Is Zika Virus Impacting Brazil's Hotel Demand?
While Brazil wasn't supposed to take the world stage until the upcoming 2016 Summer Olympics, the South American destination already finds itself in the spotlight. Unfortunately, for the wrong reasons.
As the epicenter of the Zika virus outbreak — a mosquito-borne virus that has been linked to birth defects in newborns — there are growing concerns regarding travel to Brazil. But while the U.S. Centers for Disease Control and Prevention have put out a warning list of affected areas that includes Brazil, the country's hoteliers are pleased to report they haven't noticed any significant changes in demand.
"We haven't seen any relationship between Zika and attendee demand in our hotels," Marriott International's vice president of hotel development for the Caribbean and Latin America Guilherme Cesari told Hotel News Now, pointing out that demand for the company's six Brazilian hotels is "mainly driven by corporate segment."
READ MORE: Marriott Issues Statement on Zika Virus
STR Global's senior business development manager of Latin America Patricia Boo reinforced Cesari's observation.
"The panic seems to be present more in the press than with hoteliers," she told HNN. "The hoteliers I talked to said some of their clients have asked about the virus, but only when they arrived. Precautions should be taken, of course, but in reality in South America there has not been any serious concern, and I have not heard of cancellation."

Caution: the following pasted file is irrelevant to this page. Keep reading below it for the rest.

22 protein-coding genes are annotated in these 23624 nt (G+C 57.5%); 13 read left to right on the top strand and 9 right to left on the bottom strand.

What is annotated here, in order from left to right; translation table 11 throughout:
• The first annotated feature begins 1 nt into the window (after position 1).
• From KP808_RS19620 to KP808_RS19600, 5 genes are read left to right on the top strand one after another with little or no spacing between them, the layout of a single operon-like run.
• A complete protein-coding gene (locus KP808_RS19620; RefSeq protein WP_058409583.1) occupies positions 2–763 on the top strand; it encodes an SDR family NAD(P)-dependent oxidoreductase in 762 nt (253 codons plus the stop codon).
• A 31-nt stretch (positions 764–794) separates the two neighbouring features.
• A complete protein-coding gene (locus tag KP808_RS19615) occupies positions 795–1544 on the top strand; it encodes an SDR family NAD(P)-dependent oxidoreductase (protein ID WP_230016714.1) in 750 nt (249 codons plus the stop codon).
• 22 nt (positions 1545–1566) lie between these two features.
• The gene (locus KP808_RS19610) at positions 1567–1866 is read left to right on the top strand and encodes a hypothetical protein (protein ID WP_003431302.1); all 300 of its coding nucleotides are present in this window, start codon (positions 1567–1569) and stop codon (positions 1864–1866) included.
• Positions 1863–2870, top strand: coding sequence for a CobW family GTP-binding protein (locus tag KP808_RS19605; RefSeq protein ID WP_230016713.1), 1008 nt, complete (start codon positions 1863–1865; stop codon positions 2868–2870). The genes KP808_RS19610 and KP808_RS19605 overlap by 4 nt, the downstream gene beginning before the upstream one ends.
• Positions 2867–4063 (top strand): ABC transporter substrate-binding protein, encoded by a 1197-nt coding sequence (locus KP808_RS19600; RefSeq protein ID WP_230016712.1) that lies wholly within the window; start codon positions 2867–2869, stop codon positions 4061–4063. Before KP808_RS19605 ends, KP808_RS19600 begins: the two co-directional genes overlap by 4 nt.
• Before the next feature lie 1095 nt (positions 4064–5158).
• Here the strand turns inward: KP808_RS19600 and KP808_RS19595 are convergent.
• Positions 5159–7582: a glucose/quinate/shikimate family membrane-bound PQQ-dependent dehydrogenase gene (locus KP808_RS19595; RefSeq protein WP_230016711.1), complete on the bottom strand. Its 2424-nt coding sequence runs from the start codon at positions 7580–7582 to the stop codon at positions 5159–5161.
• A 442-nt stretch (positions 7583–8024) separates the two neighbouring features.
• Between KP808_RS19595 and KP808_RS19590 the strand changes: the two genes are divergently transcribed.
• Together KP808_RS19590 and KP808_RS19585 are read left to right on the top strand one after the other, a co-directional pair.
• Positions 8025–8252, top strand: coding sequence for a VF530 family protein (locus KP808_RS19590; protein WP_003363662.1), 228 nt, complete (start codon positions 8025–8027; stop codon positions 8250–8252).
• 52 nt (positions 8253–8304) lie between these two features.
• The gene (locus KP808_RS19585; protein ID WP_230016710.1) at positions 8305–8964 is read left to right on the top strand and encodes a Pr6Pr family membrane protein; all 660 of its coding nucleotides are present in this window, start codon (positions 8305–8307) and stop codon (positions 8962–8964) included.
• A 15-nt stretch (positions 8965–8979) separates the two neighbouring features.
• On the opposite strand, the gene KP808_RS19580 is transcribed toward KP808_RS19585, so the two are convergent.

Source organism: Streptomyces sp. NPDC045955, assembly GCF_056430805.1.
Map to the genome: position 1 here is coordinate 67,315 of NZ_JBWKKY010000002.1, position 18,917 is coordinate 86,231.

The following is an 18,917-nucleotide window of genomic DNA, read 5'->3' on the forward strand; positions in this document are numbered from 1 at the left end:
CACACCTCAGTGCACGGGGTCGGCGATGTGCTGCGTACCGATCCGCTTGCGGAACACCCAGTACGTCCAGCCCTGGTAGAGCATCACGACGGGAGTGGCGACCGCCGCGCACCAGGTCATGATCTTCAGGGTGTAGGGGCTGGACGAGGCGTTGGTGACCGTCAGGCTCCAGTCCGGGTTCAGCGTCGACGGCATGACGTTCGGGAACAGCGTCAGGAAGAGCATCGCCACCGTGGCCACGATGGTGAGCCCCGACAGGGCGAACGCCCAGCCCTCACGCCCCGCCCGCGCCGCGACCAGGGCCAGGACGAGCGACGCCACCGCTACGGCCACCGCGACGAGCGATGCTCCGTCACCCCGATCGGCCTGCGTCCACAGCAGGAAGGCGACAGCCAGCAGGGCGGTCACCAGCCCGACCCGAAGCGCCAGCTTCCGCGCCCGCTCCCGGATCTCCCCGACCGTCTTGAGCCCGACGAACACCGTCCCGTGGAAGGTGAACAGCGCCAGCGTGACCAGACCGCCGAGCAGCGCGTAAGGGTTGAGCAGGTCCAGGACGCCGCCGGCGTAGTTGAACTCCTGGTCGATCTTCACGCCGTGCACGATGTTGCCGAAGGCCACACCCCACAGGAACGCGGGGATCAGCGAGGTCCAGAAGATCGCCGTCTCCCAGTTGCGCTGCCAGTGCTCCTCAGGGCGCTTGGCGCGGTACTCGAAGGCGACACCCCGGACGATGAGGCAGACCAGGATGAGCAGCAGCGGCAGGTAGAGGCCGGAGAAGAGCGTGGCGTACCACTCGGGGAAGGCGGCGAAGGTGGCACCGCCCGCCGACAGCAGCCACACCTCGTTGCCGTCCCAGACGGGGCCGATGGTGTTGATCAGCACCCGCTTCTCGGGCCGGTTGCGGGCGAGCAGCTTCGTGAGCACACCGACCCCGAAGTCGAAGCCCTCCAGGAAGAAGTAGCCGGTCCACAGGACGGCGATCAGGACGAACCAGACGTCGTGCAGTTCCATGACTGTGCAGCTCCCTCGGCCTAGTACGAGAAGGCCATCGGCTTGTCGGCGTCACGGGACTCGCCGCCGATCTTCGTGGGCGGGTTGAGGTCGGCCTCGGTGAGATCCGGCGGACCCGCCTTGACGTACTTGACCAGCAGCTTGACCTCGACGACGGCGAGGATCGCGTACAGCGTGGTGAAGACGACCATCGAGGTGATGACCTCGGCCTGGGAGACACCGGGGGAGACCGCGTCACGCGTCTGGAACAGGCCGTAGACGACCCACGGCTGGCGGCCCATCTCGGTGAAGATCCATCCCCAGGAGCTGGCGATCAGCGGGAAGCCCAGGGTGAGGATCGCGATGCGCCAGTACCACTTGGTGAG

Boo said that the Zika virus is currently being viewed in the same light as dengue fever, another mosquito-borne disease.
Therefore, hoteliers in Brazil and surrounding countries will likely continue to take precautions to ensure guest safety and inspire confidence in future customers.
READ MORE: Is Zika Virus Putting Airlines at Risk?
In a statement released last month, Marriott said that its hotels in impacted areas were "taking precautions; including fogging of outdoor areas, providing mosquito repellent for guest use, addressing areas of standing water, educating our employees on the virus and making information available to guests."
Although a recent Reuters poll found that four in 10 travelers are less likely to travel to areas impacted by the Zika virus, nearly five in 10 indicated that the outbreak will have no bearing on their travel plans for the year ahead.
More by Patrick Clarke
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